Rainy Day Shaving Cream Clouds
What’s better than playing with shaving cream and water? It doesn’t get much more fun for kids. This “science experiment” is a great way to hold your child’s attention while working on skill development without them even knowing. The best part is that you most likely already have all of the necessary ingredients in your home.
Large clear container
Optional: Squirt bottle, pipette/eye dropper, paper
First, you want to choose a clear container that is large enough to hold at least 6 cups of water. The more water in the container, the better it is for you to watch the “rain.” Have your child help scoop and/or pour water into the large container. Working against the resistance of the water will help give them proprioceptive input to their arm joints, which in turn helps improve their body awareness or knowing where they are in space.
Once you feel there is enough water, it’s time to move on to the shaving cream. After you demonstrate how to hold and depress the shaving cream can, give your child some time to try to motor plan and figure out how to hold the shaving cream can on their own. Using their index finger or thumb will help increase their finger strength needed to depress the top for shaving cream to squirt out onto the water in the container. One word of caution, try to get the shaving cream to lie on a short, thin layer on the water rather than large piles. This will help the “rain” go through the clouds faster and down into the water. Kids usually benefit from a verbal countdown when squeezing the shaving cream so they don’t get too carried away.
Then, the fun part… squeeze some food coloring (the dark colors show up better and brighter) on top of the shaving cream and enjoy! The food coloring will slowly move through the shaving cream clouds and disperse into the water, looking somewhat like a lava lamp. Just watching the colors in the water can be very calming for kids. Let them try out different colors and see what happens to the water and shaving cream. Be sure not to shake the container with water (until the end if your kids want) because the lava lamp effect will quickly go away when this happens as all colors mix together.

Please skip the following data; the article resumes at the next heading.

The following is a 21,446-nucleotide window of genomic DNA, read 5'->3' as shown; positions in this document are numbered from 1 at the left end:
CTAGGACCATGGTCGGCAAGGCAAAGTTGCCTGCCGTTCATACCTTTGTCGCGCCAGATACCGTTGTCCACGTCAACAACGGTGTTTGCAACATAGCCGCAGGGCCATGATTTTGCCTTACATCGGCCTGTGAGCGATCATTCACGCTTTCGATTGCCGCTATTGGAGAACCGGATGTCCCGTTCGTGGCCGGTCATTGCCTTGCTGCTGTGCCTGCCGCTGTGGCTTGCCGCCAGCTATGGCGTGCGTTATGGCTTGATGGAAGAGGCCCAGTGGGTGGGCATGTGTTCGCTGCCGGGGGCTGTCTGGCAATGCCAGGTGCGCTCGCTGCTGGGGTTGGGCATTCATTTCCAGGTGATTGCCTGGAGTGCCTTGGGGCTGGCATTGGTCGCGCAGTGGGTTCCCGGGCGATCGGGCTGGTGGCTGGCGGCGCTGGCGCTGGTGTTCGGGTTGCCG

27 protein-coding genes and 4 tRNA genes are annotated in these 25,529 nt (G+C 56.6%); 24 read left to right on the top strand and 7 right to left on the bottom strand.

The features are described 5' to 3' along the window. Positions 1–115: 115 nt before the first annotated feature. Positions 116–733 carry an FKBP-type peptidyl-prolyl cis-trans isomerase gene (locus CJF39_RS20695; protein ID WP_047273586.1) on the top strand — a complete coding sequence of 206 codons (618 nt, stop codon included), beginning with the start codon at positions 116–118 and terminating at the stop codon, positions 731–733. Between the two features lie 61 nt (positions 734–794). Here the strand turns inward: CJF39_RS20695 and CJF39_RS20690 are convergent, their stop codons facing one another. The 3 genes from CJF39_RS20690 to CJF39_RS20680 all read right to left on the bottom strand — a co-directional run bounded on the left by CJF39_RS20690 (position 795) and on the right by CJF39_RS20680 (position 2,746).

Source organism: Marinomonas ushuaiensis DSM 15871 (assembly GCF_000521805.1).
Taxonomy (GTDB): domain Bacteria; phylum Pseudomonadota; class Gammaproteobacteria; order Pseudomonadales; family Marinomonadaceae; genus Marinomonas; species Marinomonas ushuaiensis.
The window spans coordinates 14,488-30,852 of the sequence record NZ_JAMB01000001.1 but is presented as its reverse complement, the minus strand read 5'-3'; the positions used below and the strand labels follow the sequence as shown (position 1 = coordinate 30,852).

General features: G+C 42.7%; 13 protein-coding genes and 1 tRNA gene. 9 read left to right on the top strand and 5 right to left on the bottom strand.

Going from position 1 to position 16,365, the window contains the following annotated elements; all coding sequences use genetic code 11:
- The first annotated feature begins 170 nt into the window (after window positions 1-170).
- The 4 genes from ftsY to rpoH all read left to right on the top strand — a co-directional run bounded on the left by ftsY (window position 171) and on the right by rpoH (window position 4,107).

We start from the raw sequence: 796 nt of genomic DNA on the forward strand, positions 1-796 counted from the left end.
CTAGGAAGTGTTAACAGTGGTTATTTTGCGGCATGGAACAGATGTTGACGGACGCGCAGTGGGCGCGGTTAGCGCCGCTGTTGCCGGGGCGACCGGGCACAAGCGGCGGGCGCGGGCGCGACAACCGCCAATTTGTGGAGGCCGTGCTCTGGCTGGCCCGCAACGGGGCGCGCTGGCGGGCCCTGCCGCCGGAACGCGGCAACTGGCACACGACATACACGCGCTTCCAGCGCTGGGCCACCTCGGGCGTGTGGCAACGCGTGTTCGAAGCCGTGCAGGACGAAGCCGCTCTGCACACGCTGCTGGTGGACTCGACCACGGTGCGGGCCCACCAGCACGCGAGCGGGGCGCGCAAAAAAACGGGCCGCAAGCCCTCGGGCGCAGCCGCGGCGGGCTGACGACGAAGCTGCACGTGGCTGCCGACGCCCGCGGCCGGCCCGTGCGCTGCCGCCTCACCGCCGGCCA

Fine Motor Adaptations:
This activity already has many finger strengthening opportunities embedded in it – squeezing shaving cream and food coloring – but be sure to prompt your child to use a digital grasp (using fingerpads opposed to thumb) rather than a gross grasp (fisted in palm) to squeeze the items.
Use a water bottle for your child to squeeze more “rain” water on top of the clouds at the end to watch the shaving cream melt away.
Depending on your child’s age, pair watching the rain coming through the clouds with singing the “Itsy Bitsy Spider” song while doing the finger movements to address fine motor manipulation and dexterity.
Gross Motor Adaptations:
Try completing each step of the activity in a different body position to address core strength and stability. Stand on one foot to squeeze the food coloring, seated criss-cross applesauce without support when squeezing the shaving cream, stand in tall kneel (knees on the floor with bottom off of feet) to watch the food coloring move through the clouds.
You can also have your child do a head inversion (feet apart with head looking under legs) to watch the “rain” move through the clouds. This will provide them with a different perspective and some vestibular “movement” input with their head below their hips.
Let your child put some shaving cream on a hard surface, such as a cookie sheet or table, and allow them to move the tactile input around. Encourage using their index finger to draw shapes, letters, or words, depending on your child’s developmental level. Having them squirt water and wipe up the mess with towels also helps provide them with a “heavy work” opportunity to receive that proprioceptive input through their joints once again.
Ask your child to draw a picture of clouds with rain before completing the activity. Or, print off a free cloud/rainy day coloring sheet for them to copy when drawing or color as a “warm-up” to using their hands for the shaving cream task.
~Thanks for letting us help you spread your wings!